Abstract: Garry Winogrand was a seminal street photographer during his lifetime. His ability to contrast emotion with human life gives his photos extra depth and compassion. This paper focuses on analyzing the 1955 photograph, El Morocco, New York, held by The Metropolitan Museum of Art (The Met). A description of the photograph, its influence on culture and culture’s influence on the photograph helps us to place it within various classification schemes. The photo’s physical presence within a prominent museum collection aids us in defining the object as a piece of artwork, rather than just another photography snapshot.
Course: Manuscripts & Archives
Project Title: League of Women Voters Collection Processing Plan
Scenario: This project was based on a collection that was given to us in an online course. The instructor provided images and an inventory list of a collection in her repository. Students then conducted an analysis of the collection's inventory, provided suggestions for accessioning and preserving the material, created an EAD-encoded finding aid. Part 1 is a written paper detailing appraisal of the collection, Part 2 is a worksheet used for decision making, and Part 3 is an EAD-encoded finding aid.
Course: Information Technology
Project Title: Web Design
Course: Preservation of Library and Archival Material
Project Title: Daguerreotypes: A Preservation Leaflet
Purpose: This leaflet was made to detail the preservation guidelines for Daguerreotypes. The 3-page leaflet contains the following information:
Size of plates
What is a Daguerreotype?
How is it made?
Inherent Vices and Deterioration
Handling and Storage
Repair, Treatment, and Reformatting Options
Observations to make
Prioritization for Preservation
Course: The History of Books, Documents, and Records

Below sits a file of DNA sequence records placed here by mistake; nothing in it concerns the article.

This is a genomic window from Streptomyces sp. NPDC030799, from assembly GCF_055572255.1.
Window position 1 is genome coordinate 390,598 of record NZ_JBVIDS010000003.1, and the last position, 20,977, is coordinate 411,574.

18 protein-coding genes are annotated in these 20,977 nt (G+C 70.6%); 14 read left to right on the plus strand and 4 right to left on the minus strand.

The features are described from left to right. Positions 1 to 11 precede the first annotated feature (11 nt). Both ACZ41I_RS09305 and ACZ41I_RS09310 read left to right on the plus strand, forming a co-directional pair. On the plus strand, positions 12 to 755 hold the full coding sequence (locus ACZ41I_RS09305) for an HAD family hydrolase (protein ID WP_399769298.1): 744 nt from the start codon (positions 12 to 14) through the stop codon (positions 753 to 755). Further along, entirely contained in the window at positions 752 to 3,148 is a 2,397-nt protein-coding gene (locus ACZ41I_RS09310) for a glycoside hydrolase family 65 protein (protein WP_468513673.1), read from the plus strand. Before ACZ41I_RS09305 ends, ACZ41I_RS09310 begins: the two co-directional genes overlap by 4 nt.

Paper Title: Photobooks: The Contemporary Democratic Multiple
Abstract: Ed Ruscha’s Twentysix Gasoline Stations is considered to be the first artists’ book and is categorized as a “democratic multiple”. This paper aims to prove that despite book scholars’ conclusions that the democratic multiple no longer exists, that it survives today as what we consider to be the “photobook”. The fluidity of artists’ books, democratic multiples, and photobooks is discussed. Twentysix Gasoline Stations is analyzed in terms of Robert Darnton’s communications circuit, scholarly research is examined to place Ruscha’s work in context, and a survey conducted by the author is analyzed to prove that photobooks are more well-known as a book format than artists’ books and democratic multiples.
Project: This paper is part of a Digital Tools for Book History assignment in which students transformed their paper into a digital tool to make accessing the information easier on digital platforms.
Title: Jersey Makes, the World Takes: Industry in The Great War Era
Position: Exhibitions Assistant Intern
Institution: Rutgers Special Collections & University Archives
Purpose: As an intern in Rutgers' Special Collections & University Archives, I was tasked with curating a case for the "Heaven, Hell, or Hoboken!": New Jersey in the Great War exhibition on view from 3/9/2017-9/22/2017. My case focused on industry in New Jersey during World War I. Curation included object selection, consultation of primary source material both within and outside of the archive, and preservation and organization of the items.
A selection of captions, list of items included, and accompanying catalog caption can be downloaded at left.
A downloadable PDF version of the paper is available at the Digital Tools site.